Dr. Worrell: Time to cut foreign spending
A reduction in foreign purchases is needed if the Mottley administration intends to prevent foreign reserves from dropping to the low levels they did in 2018.
This from economist, Dr. Delisle Worrell in his January 2019 Economic Letter.
The former Central Bank Governor noted that every year since 2013, what government has spent on purchases from abroad was greater than foreign exchange inflows by more than $100 million.
In order to close the gap on these extra purchases, he said the CBB has had to provide foreign exchange from its reserves, which declined every year as a result.
“This imbalance has continued into 2018. According to the most recent data provided by the Central Bank, foreign purchases exceeded all inflows by $179 million in the first nine months.”
In mid-2018 the foreign reserve levels had fallen below the 12-week benchmark to around $410 million, equivalent to a mere 6.6 weeks of import cover.
Dr. Worrell pointed out that even though government received a large injection of funds from the International Monetary Fund (IMF), the Caribbean Development Bank (CDB) and the Inter-American Development Fund (IDB) these funds are not a solution.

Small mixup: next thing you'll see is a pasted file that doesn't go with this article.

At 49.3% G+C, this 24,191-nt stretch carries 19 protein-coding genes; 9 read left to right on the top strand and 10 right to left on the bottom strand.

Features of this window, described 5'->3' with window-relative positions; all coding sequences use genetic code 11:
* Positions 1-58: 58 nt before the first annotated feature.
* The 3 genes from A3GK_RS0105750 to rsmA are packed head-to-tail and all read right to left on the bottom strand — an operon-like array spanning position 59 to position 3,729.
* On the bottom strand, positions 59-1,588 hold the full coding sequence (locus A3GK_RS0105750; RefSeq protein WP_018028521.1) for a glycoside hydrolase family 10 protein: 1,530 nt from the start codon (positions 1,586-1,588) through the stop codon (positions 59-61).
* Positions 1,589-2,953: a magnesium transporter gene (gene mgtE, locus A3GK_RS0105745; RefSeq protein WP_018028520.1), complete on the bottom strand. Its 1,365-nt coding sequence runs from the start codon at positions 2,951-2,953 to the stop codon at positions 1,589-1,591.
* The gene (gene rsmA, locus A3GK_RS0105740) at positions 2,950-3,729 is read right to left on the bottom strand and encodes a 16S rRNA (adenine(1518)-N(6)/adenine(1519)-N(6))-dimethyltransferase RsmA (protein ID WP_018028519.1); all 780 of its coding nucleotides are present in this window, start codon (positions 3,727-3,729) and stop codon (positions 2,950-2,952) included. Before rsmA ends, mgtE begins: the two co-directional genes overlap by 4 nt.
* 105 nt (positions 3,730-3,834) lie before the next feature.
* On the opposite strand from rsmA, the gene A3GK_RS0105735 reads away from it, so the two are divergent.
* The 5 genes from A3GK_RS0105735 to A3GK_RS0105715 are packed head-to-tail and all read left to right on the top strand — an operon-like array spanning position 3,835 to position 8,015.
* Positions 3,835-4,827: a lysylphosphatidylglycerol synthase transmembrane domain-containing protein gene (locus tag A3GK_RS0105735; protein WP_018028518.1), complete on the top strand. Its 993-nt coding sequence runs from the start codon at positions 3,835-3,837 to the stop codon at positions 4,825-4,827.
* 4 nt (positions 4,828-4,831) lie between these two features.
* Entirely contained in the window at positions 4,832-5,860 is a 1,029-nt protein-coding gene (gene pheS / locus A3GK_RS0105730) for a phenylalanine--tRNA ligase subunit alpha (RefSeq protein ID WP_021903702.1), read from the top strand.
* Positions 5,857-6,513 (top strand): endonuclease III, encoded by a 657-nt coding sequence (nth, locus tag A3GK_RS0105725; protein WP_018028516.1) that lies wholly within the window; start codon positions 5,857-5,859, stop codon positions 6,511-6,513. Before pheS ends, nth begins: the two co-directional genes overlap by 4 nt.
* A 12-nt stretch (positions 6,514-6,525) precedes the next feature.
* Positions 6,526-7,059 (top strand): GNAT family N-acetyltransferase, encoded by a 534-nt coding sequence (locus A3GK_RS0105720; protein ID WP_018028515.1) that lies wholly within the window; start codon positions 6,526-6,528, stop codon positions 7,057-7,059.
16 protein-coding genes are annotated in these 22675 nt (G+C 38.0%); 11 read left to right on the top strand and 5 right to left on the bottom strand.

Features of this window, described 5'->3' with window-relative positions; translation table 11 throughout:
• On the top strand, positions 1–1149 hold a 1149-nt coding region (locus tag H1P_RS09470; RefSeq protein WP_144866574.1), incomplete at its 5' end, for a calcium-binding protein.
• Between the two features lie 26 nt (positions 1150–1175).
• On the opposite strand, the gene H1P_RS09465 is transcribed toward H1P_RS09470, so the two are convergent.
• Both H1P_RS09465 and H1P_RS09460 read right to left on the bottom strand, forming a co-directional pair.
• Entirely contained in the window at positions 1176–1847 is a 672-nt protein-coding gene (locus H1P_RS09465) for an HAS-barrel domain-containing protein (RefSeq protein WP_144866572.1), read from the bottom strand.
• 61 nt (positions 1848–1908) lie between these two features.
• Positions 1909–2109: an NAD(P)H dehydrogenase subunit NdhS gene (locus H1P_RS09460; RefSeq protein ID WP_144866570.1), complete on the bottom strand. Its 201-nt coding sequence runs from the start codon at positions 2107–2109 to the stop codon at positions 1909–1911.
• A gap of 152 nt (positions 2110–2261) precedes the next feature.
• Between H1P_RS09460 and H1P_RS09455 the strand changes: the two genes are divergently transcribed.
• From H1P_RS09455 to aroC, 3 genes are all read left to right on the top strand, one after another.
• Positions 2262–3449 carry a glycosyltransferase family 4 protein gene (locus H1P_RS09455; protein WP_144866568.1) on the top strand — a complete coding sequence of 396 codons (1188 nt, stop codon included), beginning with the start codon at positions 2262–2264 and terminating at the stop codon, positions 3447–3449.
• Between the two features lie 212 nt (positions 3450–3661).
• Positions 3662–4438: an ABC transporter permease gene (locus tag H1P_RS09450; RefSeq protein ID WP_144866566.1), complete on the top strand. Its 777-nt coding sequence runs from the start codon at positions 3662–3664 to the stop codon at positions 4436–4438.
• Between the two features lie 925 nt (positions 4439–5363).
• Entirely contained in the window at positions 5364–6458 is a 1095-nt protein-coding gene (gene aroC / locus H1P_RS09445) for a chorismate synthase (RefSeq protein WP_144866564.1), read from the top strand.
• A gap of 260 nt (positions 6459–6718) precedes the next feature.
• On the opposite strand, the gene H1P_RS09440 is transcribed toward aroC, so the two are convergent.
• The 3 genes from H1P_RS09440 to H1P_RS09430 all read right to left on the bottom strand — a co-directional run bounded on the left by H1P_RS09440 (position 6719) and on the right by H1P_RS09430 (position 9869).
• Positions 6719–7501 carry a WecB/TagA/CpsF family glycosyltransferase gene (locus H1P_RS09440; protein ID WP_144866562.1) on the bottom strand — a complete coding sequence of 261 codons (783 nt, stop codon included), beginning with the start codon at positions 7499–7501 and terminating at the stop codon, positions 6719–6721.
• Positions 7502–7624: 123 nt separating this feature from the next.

“For the past few years, we've been spending more than our salary can cover … if we keep spending more on daily expenses than we're making from our salary, we will eventually use up the money we borrowed and be no better off.”
The IMF and government entered into a loan agreement for $290 million last year and Dr. Worrell has urged PM Mottley to use this “window of opportunity” to address the imbalance of foreign spending as well as the deteriorating competitiveness of our economy.
He said the lack of competitiveness was due to “weak government institutions and deteriorating government finances”, adding investor confidence can only be revived when there is evidence of public sector reform, improved public services, and prudent government finances.